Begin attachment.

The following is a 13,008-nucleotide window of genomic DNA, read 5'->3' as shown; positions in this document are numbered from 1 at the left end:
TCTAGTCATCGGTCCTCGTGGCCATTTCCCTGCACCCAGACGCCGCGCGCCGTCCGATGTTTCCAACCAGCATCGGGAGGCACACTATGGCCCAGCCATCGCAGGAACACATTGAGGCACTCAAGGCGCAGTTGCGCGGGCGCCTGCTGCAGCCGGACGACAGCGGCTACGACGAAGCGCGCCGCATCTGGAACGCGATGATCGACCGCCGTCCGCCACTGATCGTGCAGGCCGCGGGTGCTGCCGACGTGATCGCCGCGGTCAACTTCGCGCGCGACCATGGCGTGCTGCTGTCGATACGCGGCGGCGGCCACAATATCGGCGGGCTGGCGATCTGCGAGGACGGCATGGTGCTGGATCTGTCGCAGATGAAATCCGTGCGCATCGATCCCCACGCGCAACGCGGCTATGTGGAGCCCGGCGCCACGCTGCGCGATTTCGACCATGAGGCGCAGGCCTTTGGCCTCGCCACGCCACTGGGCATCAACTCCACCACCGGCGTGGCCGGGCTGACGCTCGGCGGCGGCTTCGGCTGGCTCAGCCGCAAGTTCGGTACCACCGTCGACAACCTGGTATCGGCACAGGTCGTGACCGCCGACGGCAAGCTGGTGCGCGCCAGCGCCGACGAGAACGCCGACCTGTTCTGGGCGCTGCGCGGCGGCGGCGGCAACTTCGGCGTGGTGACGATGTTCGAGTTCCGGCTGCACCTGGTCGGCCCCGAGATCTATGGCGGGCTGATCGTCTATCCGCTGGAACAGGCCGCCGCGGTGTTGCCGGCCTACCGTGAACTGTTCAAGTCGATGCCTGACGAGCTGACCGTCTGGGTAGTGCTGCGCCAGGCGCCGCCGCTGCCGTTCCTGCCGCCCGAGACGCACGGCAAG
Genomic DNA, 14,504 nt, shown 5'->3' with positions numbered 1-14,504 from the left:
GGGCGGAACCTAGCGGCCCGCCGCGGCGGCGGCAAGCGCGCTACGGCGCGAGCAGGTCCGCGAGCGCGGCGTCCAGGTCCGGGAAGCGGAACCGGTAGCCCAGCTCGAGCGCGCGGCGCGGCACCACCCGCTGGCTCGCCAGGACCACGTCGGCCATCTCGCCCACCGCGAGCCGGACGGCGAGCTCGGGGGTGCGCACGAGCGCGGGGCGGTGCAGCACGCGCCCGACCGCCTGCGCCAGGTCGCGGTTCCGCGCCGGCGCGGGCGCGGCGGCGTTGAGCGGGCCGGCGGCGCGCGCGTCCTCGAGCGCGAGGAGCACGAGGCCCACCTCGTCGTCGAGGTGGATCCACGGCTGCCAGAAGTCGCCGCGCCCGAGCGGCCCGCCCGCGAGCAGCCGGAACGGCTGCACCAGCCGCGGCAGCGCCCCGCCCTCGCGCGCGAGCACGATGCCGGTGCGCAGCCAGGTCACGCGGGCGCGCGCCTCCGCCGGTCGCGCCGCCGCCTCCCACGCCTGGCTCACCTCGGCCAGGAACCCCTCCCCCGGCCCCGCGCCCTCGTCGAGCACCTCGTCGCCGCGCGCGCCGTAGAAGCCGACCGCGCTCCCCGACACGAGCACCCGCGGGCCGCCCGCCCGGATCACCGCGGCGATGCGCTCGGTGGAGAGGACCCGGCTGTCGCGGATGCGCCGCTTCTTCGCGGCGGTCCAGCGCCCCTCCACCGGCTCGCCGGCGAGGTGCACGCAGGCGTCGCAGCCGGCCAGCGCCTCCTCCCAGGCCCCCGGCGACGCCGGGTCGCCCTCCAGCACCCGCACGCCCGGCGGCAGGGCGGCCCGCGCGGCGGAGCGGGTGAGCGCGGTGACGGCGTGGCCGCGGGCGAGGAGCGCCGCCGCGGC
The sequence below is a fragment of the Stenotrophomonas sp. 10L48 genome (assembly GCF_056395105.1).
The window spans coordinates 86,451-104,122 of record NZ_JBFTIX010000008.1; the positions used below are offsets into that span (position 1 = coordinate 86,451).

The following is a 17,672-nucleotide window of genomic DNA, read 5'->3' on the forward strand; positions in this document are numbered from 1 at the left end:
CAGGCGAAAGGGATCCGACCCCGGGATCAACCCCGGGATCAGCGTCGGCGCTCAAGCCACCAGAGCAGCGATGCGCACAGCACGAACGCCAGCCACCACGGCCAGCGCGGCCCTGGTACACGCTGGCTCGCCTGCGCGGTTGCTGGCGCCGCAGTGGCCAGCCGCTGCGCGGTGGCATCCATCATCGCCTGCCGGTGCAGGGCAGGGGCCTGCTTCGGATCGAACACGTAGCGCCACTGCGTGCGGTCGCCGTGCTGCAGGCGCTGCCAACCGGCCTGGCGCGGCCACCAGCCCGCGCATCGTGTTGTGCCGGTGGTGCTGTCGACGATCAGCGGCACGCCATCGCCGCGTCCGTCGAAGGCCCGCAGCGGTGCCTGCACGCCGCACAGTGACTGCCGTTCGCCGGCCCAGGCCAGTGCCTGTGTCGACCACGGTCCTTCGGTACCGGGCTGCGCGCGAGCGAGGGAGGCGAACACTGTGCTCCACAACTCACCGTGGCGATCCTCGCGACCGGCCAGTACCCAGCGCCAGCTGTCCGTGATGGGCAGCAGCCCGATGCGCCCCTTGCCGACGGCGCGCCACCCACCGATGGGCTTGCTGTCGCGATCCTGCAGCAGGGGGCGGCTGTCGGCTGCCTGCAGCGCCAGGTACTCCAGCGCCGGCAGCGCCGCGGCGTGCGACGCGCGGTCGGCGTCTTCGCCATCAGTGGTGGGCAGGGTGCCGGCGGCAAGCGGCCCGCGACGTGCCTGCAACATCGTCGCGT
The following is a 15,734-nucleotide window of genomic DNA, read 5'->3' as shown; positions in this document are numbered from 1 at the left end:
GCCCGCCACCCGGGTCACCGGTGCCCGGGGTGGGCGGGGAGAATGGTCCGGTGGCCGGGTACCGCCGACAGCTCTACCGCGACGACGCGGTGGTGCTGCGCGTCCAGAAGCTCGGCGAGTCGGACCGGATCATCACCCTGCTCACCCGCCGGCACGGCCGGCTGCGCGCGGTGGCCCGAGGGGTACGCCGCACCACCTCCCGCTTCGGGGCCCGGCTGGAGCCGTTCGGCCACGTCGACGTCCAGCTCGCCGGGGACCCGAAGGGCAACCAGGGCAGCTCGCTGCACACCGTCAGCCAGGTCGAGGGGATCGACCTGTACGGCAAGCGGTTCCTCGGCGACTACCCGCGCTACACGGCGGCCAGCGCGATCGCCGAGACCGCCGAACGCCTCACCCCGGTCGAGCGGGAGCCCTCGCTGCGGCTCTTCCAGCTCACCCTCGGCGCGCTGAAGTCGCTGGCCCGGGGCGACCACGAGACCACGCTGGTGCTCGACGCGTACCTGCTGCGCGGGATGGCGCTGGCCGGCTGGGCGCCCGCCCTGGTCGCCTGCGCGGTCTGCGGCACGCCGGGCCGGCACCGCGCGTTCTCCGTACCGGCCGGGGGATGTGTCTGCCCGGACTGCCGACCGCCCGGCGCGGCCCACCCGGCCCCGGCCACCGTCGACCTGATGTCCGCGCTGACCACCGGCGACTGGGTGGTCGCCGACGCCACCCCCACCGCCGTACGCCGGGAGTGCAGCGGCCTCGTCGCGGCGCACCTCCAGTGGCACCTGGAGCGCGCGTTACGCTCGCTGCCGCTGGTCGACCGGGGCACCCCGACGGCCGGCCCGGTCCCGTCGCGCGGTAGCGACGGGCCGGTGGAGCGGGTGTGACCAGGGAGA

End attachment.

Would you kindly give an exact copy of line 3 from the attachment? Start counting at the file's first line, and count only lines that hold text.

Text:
Genomic DNA, 14,504 nt, shown 5'->3' with positions numbered 1-14,504 from the left: